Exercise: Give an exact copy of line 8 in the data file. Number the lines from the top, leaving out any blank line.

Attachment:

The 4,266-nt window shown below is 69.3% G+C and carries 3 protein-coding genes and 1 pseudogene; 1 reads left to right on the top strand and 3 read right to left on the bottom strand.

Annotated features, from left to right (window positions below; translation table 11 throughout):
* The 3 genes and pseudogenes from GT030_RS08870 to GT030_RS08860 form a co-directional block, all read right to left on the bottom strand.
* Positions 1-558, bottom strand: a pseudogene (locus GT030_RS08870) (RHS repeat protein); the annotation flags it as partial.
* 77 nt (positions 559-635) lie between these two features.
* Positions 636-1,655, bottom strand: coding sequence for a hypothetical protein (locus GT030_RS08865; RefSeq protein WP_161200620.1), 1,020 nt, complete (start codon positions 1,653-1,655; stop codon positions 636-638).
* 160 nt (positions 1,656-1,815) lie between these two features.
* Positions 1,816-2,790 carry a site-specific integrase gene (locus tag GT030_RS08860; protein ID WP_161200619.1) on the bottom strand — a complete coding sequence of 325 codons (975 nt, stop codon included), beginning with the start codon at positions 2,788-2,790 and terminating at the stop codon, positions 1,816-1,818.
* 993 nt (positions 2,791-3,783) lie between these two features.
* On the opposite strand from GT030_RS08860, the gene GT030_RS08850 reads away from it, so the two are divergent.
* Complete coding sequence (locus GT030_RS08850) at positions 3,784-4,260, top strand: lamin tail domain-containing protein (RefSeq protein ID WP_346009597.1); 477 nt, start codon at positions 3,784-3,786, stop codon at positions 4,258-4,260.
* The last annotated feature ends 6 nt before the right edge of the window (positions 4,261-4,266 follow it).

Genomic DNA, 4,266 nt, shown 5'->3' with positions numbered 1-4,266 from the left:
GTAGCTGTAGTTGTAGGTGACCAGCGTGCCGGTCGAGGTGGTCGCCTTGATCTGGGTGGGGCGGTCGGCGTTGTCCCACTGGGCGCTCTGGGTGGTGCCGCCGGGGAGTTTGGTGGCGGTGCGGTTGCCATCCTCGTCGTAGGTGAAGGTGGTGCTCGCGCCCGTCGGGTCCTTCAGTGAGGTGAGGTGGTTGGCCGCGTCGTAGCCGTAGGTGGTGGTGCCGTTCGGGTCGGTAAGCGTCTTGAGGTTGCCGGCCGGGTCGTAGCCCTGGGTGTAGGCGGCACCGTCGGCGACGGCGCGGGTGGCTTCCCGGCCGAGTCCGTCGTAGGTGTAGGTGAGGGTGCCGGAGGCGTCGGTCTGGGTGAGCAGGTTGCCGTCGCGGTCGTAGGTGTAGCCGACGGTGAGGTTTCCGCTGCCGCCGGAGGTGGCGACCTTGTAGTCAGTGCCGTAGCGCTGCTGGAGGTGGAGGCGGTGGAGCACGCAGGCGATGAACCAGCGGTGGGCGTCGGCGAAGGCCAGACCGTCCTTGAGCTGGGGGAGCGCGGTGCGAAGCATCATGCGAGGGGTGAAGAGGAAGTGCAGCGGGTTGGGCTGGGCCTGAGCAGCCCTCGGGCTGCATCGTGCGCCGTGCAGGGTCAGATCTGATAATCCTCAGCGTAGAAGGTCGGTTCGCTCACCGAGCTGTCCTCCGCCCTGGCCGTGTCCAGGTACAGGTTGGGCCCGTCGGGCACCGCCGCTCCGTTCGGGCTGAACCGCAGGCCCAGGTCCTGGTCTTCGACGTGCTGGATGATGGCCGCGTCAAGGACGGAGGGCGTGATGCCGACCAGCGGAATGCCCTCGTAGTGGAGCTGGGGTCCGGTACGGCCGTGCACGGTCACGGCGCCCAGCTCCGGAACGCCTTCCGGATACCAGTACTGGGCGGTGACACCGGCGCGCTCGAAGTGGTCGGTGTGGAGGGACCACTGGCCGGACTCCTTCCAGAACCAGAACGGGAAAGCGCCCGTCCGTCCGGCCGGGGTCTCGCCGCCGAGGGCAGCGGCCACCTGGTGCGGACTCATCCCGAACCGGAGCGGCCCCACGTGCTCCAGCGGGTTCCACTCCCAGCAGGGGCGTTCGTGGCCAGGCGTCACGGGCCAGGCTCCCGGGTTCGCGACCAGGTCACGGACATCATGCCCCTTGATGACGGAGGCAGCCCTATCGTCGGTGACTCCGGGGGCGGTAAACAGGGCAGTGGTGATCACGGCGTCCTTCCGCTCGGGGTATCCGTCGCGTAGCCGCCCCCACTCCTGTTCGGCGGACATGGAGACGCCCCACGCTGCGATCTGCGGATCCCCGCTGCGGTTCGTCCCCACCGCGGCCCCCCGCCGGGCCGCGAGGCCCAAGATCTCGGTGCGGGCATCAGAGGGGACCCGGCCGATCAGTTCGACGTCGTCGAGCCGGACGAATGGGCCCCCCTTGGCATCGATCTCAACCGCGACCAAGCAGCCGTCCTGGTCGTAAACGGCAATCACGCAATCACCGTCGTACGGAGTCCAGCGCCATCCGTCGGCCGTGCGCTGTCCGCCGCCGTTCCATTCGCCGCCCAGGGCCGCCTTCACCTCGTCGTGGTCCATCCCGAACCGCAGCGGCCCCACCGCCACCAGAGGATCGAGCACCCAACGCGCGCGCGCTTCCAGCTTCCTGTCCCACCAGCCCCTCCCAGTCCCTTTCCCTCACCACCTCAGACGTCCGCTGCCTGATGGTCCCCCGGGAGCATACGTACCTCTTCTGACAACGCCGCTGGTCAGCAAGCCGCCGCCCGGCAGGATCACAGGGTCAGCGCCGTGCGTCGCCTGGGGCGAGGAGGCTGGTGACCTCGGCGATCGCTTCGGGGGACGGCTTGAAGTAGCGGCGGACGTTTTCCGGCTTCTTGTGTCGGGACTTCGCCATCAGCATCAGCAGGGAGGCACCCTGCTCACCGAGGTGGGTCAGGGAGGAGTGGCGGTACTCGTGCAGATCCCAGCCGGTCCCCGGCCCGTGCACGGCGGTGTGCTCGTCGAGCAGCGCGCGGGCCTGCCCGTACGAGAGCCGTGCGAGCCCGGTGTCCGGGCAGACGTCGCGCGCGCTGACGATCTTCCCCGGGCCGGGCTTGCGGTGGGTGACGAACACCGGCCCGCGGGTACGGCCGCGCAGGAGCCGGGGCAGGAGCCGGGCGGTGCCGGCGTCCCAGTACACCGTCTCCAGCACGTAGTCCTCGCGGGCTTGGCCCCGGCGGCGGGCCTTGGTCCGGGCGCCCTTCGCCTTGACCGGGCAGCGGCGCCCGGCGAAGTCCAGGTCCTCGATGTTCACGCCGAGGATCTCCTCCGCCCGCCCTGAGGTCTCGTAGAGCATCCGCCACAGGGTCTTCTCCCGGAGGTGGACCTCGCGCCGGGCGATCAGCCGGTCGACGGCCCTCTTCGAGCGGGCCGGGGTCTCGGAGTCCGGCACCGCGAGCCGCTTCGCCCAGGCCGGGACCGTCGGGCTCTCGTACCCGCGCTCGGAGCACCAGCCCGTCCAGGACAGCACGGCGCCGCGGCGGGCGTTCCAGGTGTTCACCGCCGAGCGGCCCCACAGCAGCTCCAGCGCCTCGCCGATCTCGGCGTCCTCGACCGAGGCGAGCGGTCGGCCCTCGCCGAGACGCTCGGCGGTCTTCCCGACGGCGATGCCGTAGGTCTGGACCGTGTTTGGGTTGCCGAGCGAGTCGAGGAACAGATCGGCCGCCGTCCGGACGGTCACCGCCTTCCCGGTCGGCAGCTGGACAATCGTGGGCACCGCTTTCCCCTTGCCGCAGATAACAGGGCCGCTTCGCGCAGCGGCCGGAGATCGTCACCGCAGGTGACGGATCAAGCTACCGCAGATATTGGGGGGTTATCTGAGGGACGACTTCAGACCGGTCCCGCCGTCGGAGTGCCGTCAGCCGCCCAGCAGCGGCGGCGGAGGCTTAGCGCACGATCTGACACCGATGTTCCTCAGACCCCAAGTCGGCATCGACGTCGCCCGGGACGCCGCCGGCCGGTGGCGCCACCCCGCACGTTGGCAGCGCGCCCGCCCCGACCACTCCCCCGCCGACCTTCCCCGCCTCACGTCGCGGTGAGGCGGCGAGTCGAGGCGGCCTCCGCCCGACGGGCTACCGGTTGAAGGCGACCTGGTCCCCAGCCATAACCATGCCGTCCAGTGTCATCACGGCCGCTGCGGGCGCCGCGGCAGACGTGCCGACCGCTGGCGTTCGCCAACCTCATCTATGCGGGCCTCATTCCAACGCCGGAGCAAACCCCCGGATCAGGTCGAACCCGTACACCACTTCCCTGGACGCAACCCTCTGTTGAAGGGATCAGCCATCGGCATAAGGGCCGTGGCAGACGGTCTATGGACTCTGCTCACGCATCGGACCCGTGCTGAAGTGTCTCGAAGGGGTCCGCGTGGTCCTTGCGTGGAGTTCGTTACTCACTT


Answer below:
* Positions 1,816-2,790 carry a site-specific integrase gene (locus tag GT030_RS08860; protein ID WP_161200619.1) on the bottom strand — a complete coding sequence of 325 codons (975 nt, stop codon included), beginning with the start codon at positions 2,788-2,790 and terminating at the stop codon, positions 1,816-1,818.